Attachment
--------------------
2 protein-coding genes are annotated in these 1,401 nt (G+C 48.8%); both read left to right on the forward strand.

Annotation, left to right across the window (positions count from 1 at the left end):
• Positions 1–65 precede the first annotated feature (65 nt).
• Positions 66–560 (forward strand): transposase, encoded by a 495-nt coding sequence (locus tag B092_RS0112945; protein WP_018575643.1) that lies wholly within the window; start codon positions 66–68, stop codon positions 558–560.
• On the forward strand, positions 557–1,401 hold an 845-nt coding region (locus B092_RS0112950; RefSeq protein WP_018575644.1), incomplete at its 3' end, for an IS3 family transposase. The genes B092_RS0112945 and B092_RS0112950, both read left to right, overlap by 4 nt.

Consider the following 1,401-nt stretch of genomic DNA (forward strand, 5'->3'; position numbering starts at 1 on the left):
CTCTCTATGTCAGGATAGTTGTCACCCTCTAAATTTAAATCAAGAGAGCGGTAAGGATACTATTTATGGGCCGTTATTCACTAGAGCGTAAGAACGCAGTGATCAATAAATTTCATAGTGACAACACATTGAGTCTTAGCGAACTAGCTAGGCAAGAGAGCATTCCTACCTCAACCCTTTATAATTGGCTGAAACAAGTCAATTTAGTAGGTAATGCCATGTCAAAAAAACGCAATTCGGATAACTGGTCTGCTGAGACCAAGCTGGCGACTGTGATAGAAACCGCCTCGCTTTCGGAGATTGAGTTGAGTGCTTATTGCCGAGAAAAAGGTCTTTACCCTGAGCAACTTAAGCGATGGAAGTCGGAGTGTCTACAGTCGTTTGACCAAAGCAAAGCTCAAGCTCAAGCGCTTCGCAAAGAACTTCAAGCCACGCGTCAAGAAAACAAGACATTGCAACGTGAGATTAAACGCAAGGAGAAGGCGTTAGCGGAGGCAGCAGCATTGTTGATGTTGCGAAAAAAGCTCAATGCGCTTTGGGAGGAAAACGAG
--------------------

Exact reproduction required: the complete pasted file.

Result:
2 protein-coding genes are annotated in these 1,401 nt (G+C 48.8%); both read left to right on the forward strand.

Annotation, left to right across the window (positions count from 1 at the left end):
• Positions 1–65 precede the first annotated feature (65 nt).
• Positions 66–560 (forward strand): transposase, encoded by a 495-nt coding sequence (locus tag B092_RS0112945; protein WP_018575643.1) that lies wholly within the window; start codon positions 66–68, stop codon positions 558–560.
• On the forward strand, positions 557–1,401 hold an 845-nt coding region (locus B092_RS0112950; RefSeq protein WP_018575644.1), incomplete at its 3' end, for an IS3 family transposase. The genes B092_RS0112945 and B092_RS0112950, both read left to right, overlap by 4 nt.

Consider the following 1,401-nt stretch of genomic DNA (forward strand, 5'->3'; position numbering starts at 1 on the left):
CTCTCTATGTCAGGATAGTTGTCACCCTCTAAATTTAAATCAAGAGAGCGGTAAGGATACTATTTATGGGCCGTTATTCACTAGAGCGTAAGAACGCAGTGATCAATAAATTTCATAGTGACAACACATTGAGTCTTAGCGAACTAGCTAGGCAAGAGAGCATTCCTACCTCAACCCTTTATAATTGGCTGAAACAAGTCAATTTAGTAGGTAATGCCATGTCAAAAAAACGCAATTCGGATAACTGGTCTGCTGAGACCAAGCTGGCGACTGTGATAGAAACCGCCTCGCTTTCGGAGATTGAGTTGAGTGCTTATTGCCGAGAAAAAGGTCTTTACCCTGAGCAACTTAAGCGATGGAAGTCGGAGTGTCTACAGTCGTTTGACCAAAGCAAAGCTCAAGCTCAAGCGCTTCGCAAAGAACTTCAAGCCACGCGTCAAGAAAACAAGACATTGCAACGTGAGATTAAACGCAAGGAGAAGGCGTTAGCGGAGGCAGCAGCATTGTTGATGTTGCGAAAAAAGCTCAATGCGCTTTGGGAGGAAAACGAG